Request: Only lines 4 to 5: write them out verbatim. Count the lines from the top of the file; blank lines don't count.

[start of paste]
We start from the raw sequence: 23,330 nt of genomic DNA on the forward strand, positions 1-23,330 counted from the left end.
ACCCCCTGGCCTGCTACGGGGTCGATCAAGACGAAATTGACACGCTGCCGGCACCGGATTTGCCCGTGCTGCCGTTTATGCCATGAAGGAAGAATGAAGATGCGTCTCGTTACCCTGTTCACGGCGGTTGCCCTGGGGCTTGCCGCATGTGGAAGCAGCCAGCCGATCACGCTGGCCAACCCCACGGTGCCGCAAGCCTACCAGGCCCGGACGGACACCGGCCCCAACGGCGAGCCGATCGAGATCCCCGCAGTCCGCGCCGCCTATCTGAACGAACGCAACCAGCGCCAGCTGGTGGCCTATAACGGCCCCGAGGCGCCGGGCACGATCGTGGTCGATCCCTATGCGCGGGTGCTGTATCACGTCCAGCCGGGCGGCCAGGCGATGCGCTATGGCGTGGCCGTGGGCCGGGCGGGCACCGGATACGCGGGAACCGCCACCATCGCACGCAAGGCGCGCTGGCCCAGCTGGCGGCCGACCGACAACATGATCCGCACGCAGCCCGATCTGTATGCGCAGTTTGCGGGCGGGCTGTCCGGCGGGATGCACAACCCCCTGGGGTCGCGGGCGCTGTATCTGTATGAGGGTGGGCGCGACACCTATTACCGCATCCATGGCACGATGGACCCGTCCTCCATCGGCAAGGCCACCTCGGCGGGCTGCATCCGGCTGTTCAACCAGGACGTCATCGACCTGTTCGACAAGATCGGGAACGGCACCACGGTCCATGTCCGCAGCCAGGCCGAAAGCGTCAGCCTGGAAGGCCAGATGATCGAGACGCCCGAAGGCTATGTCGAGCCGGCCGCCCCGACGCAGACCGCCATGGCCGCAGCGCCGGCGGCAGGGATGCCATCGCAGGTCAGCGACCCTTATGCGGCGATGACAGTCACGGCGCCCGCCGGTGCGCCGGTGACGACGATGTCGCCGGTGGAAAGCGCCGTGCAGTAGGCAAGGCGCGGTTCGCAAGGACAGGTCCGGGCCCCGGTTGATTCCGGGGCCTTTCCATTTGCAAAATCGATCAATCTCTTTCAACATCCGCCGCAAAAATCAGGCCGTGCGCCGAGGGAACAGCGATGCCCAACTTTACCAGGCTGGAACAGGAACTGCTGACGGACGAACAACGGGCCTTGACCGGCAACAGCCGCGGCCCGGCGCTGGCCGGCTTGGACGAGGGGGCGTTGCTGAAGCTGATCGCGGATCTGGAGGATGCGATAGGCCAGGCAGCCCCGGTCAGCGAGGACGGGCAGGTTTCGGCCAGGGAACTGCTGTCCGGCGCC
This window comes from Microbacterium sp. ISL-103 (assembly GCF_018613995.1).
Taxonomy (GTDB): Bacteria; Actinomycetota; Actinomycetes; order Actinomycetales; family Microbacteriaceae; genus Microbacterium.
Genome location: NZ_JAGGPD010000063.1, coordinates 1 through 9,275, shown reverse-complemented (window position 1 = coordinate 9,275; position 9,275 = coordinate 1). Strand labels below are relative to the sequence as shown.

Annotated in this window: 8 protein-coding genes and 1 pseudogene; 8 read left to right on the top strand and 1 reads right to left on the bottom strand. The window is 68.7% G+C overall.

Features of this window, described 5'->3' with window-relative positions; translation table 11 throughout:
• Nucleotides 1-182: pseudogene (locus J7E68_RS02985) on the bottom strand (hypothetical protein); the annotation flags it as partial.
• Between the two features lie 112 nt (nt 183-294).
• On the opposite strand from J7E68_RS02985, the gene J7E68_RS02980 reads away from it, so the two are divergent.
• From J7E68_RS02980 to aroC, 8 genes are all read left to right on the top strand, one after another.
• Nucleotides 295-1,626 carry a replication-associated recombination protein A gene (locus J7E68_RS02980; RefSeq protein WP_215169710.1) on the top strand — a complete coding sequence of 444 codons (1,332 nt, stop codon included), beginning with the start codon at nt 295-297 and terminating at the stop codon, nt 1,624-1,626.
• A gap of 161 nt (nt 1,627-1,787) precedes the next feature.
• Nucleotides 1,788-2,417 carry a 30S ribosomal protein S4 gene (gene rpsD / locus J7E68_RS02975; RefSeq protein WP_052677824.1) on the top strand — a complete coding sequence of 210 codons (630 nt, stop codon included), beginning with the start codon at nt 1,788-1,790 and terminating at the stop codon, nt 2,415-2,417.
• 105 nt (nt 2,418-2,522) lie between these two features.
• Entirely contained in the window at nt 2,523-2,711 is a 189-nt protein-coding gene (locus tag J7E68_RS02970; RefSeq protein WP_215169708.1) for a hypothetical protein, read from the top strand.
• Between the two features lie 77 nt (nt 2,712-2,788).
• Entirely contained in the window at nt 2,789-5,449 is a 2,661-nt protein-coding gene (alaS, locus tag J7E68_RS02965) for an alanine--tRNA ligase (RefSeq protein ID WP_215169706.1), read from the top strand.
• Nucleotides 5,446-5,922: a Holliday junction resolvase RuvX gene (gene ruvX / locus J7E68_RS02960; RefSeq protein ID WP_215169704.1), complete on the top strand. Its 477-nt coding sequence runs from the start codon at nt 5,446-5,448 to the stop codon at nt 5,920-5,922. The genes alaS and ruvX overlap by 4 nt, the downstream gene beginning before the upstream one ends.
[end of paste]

Taxonomy (GTDB): Bacteria; Actinomycetota; Actinomycetes; order Actinomycetales; family Microbacteriaceae; genus Microbacterium.
Genome location: NZ_JAGGPD010000063.1, coordinates 1 through 9,275, shown reverse-complemented (window position 1 = coordinate 9,275; position 9,275 = coordinate 1). Strand labels below are relative to the sequence as shown.